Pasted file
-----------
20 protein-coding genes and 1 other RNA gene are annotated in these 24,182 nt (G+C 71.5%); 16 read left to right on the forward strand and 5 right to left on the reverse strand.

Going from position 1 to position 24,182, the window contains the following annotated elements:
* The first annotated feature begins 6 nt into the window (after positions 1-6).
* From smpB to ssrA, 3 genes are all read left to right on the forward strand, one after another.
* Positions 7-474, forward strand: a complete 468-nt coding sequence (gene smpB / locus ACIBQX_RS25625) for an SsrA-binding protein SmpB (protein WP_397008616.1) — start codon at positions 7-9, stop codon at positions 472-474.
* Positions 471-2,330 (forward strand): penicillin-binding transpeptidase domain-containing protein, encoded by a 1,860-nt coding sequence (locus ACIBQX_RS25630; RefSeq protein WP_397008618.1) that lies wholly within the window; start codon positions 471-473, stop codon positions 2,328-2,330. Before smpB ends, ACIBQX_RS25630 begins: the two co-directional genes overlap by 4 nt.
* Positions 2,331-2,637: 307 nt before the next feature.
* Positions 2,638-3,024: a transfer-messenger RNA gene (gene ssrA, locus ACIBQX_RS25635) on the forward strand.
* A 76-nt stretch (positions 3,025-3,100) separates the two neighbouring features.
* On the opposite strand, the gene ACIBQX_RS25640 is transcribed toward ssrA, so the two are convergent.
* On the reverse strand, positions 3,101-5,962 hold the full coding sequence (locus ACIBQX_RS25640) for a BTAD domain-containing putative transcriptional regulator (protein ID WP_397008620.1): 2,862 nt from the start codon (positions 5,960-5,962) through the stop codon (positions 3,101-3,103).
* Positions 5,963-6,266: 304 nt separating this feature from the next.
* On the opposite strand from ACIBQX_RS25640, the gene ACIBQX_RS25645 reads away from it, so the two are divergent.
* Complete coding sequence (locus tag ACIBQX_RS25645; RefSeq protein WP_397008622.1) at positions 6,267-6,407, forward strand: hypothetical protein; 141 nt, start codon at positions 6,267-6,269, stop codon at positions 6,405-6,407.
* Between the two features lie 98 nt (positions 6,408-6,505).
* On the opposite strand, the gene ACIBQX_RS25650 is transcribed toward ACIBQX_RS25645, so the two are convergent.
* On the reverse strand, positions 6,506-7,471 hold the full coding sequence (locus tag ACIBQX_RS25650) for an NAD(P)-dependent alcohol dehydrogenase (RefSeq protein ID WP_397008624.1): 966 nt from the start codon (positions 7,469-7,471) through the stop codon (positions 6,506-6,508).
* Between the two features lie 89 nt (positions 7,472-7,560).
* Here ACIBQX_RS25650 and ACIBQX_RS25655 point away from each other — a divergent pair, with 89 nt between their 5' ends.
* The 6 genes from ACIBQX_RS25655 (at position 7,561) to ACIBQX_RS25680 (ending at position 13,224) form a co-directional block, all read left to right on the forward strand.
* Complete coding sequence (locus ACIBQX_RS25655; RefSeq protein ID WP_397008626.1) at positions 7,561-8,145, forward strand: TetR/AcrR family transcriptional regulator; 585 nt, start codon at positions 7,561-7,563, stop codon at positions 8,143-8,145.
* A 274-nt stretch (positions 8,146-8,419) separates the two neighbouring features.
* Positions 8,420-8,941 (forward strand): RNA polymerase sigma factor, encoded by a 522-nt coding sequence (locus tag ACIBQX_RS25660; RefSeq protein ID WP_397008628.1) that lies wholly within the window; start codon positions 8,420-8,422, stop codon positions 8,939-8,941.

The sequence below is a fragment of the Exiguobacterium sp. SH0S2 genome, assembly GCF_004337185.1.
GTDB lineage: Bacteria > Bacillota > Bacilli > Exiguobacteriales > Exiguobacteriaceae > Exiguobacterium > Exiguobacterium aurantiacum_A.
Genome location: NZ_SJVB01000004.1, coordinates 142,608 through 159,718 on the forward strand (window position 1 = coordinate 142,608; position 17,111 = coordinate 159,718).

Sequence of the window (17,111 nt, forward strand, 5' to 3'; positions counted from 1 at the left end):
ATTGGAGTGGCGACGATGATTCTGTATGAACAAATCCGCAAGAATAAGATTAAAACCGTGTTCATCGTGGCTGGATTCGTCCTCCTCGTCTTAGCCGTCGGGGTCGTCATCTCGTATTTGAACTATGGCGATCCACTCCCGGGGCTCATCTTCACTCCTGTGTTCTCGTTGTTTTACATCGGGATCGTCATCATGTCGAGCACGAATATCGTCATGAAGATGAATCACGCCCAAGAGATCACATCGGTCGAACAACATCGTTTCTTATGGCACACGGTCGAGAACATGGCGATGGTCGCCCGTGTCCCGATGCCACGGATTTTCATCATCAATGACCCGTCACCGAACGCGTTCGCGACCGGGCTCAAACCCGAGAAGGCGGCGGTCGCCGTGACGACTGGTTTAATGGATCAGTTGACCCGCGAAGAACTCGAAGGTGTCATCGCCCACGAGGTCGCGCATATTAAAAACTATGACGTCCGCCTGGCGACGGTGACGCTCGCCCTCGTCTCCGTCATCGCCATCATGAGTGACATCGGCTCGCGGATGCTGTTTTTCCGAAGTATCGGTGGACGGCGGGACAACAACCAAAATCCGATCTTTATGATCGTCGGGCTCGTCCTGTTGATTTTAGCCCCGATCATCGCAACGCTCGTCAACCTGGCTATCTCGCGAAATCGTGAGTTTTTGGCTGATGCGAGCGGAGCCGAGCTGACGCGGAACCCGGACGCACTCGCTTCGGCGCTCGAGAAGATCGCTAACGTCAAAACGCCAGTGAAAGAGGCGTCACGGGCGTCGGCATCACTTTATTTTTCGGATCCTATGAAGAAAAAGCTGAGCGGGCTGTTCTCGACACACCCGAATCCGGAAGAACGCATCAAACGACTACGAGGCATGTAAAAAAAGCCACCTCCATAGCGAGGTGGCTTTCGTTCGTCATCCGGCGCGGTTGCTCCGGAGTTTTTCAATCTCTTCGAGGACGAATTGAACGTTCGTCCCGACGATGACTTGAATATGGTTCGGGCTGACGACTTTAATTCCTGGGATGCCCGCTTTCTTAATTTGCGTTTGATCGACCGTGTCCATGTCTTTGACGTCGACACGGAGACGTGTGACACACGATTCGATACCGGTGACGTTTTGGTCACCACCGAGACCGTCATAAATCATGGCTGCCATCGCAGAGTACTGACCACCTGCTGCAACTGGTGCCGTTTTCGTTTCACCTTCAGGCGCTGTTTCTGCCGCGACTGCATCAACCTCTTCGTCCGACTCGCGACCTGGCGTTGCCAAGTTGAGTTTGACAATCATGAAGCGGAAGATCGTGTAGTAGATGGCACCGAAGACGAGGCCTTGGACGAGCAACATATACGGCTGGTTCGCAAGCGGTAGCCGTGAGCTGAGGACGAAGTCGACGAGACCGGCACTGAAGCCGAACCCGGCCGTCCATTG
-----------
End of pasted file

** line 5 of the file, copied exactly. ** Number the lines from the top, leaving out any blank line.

* Positions 7-474, forward strand: a complete 468-nt coding sequence (gene smpB / locus ACIBQX_RS25625) for an SsrA-binding protein SmpB (protein WP_397008616.1) — start codon at positions 7-9, stop codon at positions 472-474.